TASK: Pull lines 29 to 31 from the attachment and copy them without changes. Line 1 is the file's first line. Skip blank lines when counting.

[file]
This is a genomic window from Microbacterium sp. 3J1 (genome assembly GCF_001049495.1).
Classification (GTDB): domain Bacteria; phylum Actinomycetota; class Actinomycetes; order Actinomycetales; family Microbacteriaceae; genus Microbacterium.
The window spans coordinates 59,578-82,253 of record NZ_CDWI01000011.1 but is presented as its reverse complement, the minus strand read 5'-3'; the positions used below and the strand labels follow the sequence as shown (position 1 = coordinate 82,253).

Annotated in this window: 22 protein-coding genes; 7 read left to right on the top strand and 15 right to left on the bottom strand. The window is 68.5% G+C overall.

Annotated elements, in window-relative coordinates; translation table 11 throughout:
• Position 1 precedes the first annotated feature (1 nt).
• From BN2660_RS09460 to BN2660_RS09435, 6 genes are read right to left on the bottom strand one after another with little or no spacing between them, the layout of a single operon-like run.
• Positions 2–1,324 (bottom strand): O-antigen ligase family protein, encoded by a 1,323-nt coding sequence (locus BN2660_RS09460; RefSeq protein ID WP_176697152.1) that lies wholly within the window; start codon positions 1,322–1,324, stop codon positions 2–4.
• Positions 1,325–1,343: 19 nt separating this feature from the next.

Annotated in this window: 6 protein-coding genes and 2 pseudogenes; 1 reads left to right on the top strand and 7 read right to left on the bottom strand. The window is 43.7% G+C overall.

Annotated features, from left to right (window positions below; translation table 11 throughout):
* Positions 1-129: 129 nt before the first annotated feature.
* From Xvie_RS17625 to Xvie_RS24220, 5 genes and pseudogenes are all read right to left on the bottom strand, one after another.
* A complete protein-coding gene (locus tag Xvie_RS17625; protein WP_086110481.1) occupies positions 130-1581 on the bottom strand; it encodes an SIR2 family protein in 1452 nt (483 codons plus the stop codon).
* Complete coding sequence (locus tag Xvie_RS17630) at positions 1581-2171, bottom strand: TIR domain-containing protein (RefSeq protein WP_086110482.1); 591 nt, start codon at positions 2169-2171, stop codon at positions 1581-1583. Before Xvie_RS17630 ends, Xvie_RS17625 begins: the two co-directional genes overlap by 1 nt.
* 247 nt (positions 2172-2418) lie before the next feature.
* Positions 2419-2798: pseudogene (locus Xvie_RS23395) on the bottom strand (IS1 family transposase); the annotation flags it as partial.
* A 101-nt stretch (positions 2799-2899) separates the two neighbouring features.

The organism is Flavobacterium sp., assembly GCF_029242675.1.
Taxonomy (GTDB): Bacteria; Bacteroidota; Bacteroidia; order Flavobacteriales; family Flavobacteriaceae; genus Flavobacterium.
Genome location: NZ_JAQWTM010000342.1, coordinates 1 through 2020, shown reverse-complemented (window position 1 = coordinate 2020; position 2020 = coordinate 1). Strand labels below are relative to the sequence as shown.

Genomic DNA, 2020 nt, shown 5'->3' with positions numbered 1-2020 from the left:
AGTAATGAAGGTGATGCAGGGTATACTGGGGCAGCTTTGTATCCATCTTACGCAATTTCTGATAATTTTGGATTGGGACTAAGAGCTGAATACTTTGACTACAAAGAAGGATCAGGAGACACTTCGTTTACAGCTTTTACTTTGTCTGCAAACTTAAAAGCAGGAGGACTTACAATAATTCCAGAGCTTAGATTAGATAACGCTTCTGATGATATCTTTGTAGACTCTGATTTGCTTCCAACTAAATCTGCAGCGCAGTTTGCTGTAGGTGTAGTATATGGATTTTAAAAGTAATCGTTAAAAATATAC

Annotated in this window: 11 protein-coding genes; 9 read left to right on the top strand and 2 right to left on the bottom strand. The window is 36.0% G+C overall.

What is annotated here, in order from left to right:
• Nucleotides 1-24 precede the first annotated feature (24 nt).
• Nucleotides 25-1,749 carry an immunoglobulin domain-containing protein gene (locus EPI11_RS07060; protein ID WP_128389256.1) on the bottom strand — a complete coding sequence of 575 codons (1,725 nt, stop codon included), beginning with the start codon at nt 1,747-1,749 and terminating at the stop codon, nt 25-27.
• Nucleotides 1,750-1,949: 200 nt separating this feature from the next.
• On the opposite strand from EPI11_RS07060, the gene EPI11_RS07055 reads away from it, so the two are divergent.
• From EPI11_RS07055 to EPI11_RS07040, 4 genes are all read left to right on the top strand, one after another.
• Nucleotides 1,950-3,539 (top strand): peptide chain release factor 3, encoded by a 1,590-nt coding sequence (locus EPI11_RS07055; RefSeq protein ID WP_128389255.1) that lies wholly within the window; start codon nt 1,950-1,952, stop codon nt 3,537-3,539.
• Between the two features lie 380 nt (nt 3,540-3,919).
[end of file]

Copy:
• On the opposite strand from EPI11_RS07060, the gene EPI11_RS07055 reads away from it, so the two are divergent.
• From EPI11_RS07055 to EPI11_RS07040, 4 genes are all read left to right on the top strand, one after another.
• Nucleotides 1,950-3,539 (top strand): peptide chain release factor 3, encoded by a 1,590-nt coding sequence (locus EPI11_RS07055; RefSeq protein ID WP_128389255.1) that lies wholly within the window; start codon nt 1,950-1,952, stop codon nt 3,537-3,539.